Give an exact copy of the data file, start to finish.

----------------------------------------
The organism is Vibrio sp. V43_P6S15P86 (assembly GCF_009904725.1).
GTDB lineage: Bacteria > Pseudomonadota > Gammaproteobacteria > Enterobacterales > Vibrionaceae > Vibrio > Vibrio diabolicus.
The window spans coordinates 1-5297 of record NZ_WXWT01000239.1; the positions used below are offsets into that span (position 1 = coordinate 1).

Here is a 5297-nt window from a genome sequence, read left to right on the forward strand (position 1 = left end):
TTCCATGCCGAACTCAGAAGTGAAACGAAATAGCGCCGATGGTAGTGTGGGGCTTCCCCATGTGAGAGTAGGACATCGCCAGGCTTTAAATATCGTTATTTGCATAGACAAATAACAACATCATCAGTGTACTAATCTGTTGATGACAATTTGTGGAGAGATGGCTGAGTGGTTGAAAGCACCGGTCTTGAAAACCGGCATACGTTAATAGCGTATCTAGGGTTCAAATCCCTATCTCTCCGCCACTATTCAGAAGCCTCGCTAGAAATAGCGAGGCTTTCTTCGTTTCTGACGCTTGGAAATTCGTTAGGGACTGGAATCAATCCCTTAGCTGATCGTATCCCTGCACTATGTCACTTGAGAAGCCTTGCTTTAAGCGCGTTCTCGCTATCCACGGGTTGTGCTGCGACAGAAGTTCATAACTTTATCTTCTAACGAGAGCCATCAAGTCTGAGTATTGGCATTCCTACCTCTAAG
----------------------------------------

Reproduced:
The organism is Vibrio sp. V43_P6S15P86 (assembly GCF_009904725.1).
GTDB lineage: Bacteria > Pseudomonadota > Gammaproteobacteria > Enterobacterales > Vibrionaceae > Vibrio > Vibrio diabolicus.
The window spans coordinates 1-5297 of record NZ_WXWT01000239.1; the positions used below are offsets into that span (position 1 = coordinate 1).

Here is a 5297-nt window from a genome sequence, read left to right on the forward strand (position 1 = left end):
TTCCATGCCGAACTCAGAAGTGAAACGAAATAGCGCCGATGGTAGTGTGGGGCTTCCCCATGTGAGAGTAGGACATCGCCAGGCTTTAAATATCGTTATTTGCATAGACAAATAACAACATCATCAGTGTACTAATCTGTTGATGACAATTTGTGGAGAGATGGCTGAGTGGTTGAAAGCACCGGTCTTGAAAACCGGCATACGTTAATAGCGTATCTAGGGTTCAAATCCCTATCTCTCCGCCACTATTCAGAAGCCTCGCTAGAAATAGCGAGGCTTTCTTCGTTTCTGACGCTTGGAAATTCGTTAGGGACTGGAATCAATCCCTTAGCTGATCGTATCCCTGCACTATGTCACTTGAGAAGCCTTGCTTTAAGCGCGTTCTCGCTATCCACGGGTTGTGCTGCGACAGAAGTTCATAACTTTATCTTCTAACGAGAGCCATCAAGTCTGAGTATTGGCATTCCTACCTCTAAG